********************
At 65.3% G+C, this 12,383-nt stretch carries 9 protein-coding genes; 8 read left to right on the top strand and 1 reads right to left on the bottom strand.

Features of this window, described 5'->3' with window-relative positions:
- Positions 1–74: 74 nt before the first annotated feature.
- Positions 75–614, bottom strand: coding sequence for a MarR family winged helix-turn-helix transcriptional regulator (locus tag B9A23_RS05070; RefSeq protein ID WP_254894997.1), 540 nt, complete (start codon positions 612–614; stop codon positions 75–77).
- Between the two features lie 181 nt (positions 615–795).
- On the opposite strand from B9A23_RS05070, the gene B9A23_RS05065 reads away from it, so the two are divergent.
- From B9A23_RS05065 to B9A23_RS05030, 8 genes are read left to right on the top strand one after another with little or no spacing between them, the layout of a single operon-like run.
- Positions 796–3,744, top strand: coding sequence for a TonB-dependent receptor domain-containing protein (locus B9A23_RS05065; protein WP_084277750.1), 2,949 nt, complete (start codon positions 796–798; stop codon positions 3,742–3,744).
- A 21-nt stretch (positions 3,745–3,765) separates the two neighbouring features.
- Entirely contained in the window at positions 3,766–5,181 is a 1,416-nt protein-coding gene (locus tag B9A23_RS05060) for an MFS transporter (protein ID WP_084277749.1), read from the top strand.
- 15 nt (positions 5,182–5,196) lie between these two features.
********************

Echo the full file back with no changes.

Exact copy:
At 65.3% G+C, this 12,383-nt stretch carries 9 protein-coding genes; 8 read left to right on the top strand and 1 reads right to left on the bottom strand.

Features of this window, described 5'->3' with window-relative positions:
- Positions 1–74: 74 nt before the first annotated feature.
- Positions 75–614, bottom strand: coding sequence for a MarR family winged helix-turn-helix transcriptional regulator (locus tag B9A23_RS05070; RefSeq protein ID WP_254894997.1), 540 nt, complete (start codon positions 612–614; stop codon positions 75–77).
- Between the two features lie 181 nt (positions 615–795).
- On the opposite strand from B9A23_RS05070, the gene B9A23_RS05065 reads away from it, so the two are divergent.
- From B9A23_RS05065 to B9A23_RS05030, 8 genes are read left to right on the top strand one after another with little or no spacing between them, the layout of a single operon-like run.
- Positions 796–3,744, top strand: coding sequence for a TonB-dependent receptor domain-containing protein (locus B9A23_RS05065; protein WP_084277750.1), 2,949 nt, complete (start codon positions 796–798; stop codon positions 3,742–3,744).
- A 21-nt stretch (positions 3,745–3,765) separates the two neighbouring features.
- Entirely contained in the window at positions 3,766–5,181 is a 1,416-nt protein-coding gene (locus tag B9A23_RS05060) for an MFS transporter (protein ID WP_084277749.1), read from the top strand.
- 15 nt (positions 5,182–5,196) lie between these two features.